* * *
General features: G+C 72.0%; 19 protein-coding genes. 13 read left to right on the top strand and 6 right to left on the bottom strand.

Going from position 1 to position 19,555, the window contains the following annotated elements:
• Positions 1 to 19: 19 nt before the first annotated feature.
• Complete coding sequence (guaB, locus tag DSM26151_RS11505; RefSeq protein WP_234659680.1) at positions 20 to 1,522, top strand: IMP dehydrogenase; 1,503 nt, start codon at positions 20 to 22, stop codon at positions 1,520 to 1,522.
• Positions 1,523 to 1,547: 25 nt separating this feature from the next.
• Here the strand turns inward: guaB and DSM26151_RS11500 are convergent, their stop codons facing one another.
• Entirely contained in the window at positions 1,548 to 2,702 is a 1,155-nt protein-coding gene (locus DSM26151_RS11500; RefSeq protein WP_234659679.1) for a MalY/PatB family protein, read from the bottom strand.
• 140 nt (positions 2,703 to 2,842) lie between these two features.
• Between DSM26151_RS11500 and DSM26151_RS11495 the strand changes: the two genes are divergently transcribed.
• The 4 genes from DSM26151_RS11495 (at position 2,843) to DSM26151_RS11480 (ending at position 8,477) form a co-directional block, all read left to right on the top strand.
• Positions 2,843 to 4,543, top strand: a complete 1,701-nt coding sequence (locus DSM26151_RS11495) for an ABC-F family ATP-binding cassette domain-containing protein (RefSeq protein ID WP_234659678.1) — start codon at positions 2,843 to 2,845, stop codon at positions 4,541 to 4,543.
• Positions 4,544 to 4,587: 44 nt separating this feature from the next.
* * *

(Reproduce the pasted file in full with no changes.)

General features: G+C 72.0%; 19 protein-coding genes. 13 read left to right on the top strand and 6 right to left on the bottom strand.

Going from position 1 to position 19,555, the window contains the following annotated elements:
• Positions 1 to 19: 19 nt before the first annotated feature.
• Complete coding sequence (guaB, locus tag DSM26151_RS11505; RefSeq protein WP_234659680.1) at positions 20 to 1,522, top strand: IMP dehydrogenase; 1,503 nt, start codon at positions 20 to 22, stop codon at positions 1,520 to 1,522.
• Positions 1,523 to 1,547: 25 nt separating this feature from the next.
• Here the strand turns inward: guaB and DSM26151_RS11500 are convergent, their stop codons facing one another.
• Entirely contained in the window at positions 1,548 to 2,702 is a 1,155-nt protein-coding gene (locus DSM26151_RS11500; RefSeq protein WP_234659679.1) for a MalY/PatB family protein, read from the bottom strand.
• 140 nt (positions 2,703 to 2,842) lie between these two features.
• Between DSM26151_RS11500 and DSM26151_RS11495 the strand changes: the two genes are divergently transcribed.
• The 4 genes from DSM26151_RS11495 (at position 2,843) to DSM26151_RS11480 (ending at position 8,477) form a co-directional block, all read left to right on the top strand.
• Positions 2,843 to 4,543, top strand: a complete 1,701-nt coding sequence (locus DSM26151_RS11495) for an ABC-F family ATP-binding cassette domain-containing protein (RefSeq protein ID WP_234659678.1) — start codon at positions 2,843 to 2,845, stop codon at positions 4,541 to 4,543.
• Positions 4,544 to 4,587: 44 nt separating this feature from the next.